If the app looks nice, but it’s unusable, or if it’s super functional and useful but isn’t nice to look at, it won’t earn you users or revenue.
When considering app design, always keep your audience and the problem you are solving in mind. Ensure the colors you use and the layout itself matches the purpose of the app and the tone and personality of the brand you want to create.
7. Build Your App
Now is finally the time to build your app. If you’re hiring a developer, make sure to choose someone who already has at least some experience building the kind of app you are looking to develop.
Also make sure you consider the platform you are using during this stage. The right choice will help you market your product better and with less stress.
Don’t skip the testing stage. Gather as many of your friends and family and perhaps even some members of your target audience to test the app out and point out any missing features or clunky elements of design.
8. Push Your App to an App Store
Once you are ready to launch your app, consider the store you will be pushing it to. The choice will naturally depend on the OS you have produced it for.
The more niche your product is the more niche the store you launch it should be. If the app has a very wide user appeal, you can choose to push it to one of the biggest marketplaces available.
9. Start Marketing Your App
Ideally, you want to start marketing your app even before it launches. You can build a website for it and generate some buzz there. A simple one-pager will do, as you can send traffic to it from other channels. Don’t expect the website to generate any organic traffic, though.
Promotion on social media should certainly be at the top of your list. The more teasers you can push and the more interest you can generate, the better your launch will go.
You can also provide pre-launch access to those who sign up to an email list. If you are running a subscription-based app, offer discounts to these initial users.
10. Listen to User Feedback
Once the app has launched, your work is far from over. If you see some initial success, you will naturally want to bask in it, but this is the worst possible time to rest on your laurels.
Take all user feedback into account very carefully. No matter what these initial users say, take the time to analyze their responses. Ideally, you will ask users to send you feedback from the app itself or by sending out a welcome email.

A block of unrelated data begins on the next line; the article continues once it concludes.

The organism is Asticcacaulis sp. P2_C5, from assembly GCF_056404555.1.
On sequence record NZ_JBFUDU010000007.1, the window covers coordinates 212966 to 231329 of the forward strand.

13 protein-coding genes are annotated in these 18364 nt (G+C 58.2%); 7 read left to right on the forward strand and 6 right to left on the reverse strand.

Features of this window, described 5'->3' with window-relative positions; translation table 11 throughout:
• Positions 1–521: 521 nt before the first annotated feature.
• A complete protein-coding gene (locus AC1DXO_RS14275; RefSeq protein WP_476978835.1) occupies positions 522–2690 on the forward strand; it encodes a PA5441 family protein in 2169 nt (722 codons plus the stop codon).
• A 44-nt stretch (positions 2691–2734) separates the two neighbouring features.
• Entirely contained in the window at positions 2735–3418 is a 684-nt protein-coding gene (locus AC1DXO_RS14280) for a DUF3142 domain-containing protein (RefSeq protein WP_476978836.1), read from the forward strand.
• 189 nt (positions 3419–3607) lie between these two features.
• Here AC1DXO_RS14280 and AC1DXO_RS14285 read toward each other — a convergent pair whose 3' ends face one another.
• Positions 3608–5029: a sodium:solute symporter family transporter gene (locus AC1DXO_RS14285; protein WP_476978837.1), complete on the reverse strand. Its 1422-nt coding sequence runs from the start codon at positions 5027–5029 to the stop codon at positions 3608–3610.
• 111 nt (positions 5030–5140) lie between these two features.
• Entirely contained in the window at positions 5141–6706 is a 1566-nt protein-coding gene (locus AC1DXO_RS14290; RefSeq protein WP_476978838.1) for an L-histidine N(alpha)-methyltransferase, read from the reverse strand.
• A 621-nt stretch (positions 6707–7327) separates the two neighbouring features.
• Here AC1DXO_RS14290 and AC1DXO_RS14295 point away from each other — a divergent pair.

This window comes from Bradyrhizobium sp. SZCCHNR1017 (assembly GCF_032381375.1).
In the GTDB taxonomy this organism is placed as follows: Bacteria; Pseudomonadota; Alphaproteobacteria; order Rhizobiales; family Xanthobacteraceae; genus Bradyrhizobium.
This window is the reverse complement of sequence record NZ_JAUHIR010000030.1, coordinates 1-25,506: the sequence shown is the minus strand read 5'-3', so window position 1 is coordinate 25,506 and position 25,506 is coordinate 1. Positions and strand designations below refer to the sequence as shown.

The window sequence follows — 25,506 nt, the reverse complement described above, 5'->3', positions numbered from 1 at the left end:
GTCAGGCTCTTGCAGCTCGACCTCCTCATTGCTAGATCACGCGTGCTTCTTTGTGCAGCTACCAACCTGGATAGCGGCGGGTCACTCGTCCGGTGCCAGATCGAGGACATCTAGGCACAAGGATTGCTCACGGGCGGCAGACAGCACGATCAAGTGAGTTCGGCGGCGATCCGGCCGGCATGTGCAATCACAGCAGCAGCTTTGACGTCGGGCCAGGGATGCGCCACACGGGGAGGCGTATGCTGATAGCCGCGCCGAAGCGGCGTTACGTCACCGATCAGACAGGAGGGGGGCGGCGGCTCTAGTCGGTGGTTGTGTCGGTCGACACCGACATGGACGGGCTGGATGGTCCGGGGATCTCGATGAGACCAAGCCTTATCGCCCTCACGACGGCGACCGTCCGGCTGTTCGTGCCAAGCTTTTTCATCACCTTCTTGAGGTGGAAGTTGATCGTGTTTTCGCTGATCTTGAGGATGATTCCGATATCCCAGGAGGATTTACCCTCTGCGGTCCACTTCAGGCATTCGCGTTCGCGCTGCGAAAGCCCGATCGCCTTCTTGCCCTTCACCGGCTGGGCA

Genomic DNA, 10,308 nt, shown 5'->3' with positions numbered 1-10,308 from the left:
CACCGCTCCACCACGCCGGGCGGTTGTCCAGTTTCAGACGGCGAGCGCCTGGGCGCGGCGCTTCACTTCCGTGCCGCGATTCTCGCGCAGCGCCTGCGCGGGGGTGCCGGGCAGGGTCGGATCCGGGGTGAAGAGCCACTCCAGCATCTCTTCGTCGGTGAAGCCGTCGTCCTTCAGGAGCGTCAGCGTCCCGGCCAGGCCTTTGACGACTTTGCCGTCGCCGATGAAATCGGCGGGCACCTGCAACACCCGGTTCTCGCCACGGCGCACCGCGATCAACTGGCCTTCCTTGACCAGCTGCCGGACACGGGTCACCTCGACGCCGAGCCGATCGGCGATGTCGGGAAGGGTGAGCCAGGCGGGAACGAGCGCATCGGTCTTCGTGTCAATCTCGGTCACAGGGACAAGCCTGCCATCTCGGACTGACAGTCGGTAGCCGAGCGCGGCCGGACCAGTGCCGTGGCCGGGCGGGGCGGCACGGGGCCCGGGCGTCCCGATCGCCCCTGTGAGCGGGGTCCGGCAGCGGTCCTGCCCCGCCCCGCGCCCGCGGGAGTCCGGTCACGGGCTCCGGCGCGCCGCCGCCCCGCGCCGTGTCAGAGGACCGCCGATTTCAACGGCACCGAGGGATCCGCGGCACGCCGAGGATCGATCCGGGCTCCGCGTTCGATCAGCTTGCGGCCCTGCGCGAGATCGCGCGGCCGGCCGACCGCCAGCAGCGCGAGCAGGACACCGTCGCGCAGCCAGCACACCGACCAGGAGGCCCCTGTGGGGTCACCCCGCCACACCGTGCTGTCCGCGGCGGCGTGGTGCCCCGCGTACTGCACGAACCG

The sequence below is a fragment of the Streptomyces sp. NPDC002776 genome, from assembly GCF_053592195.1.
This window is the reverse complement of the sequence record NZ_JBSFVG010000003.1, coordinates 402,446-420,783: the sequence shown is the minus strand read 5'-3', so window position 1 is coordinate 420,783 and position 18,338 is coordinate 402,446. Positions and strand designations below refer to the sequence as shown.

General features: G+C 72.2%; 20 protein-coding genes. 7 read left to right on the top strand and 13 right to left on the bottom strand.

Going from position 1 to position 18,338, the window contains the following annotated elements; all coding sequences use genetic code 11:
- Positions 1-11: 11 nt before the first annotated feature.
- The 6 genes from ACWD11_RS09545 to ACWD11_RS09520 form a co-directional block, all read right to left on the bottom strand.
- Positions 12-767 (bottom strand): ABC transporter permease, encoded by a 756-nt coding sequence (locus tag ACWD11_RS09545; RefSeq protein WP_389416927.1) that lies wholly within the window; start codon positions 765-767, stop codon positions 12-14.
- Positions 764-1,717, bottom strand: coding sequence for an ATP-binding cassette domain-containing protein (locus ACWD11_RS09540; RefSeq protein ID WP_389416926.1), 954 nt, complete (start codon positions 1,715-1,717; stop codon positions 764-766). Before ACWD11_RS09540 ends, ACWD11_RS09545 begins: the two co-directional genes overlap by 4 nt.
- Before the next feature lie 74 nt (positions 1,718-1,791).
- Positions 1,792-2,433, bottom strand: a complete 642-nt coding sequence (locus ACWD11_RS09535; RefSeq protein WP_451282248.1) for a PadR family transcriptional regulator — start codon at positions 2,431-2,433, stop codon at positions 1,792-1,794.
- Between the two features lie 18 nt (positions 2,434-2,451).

There will certainly be feedback you can ignore, and there may be some malicious comments as well. But anything that is voiced often, or ideas that seem viable and like a proper upgrade, do your best to incorporate into the second version of the app.
You should never stop listening to your users, no matter how old the app is. Make it a point to track feedback if you choose to remain involved with the app.
11. Consider a Sale
If your initial goal was to design an app you can sell, you would need to determine a bottom line for that sale. Whether you want to generate a certain user base, earn a certain amount of money, or hit another benchmark, understand when the best time to sell will be.
Remember: no matter how good the idea behind the app is, unless you are selling it as an idea and not a product, you will need to demonstrate that the app can earn money. Without a clear sign of monetization (or at least the possibility of monetization), you won’t get offered much.
Always aim to at least cover your initial investment, especially if you also had to hire a developer to code the app. If you can set a specific price or at least have one in mind when negotiating, you will have a much easier time agreeing to a deal.
As you can see, building a mobile app can take a fair amount of time. But if you invest enough effort and identify the right problem to solve, you can turn your efforts into success.
Remember, mobile apps have never been as popular as they are today, which makes right now the best possible time to start working on one.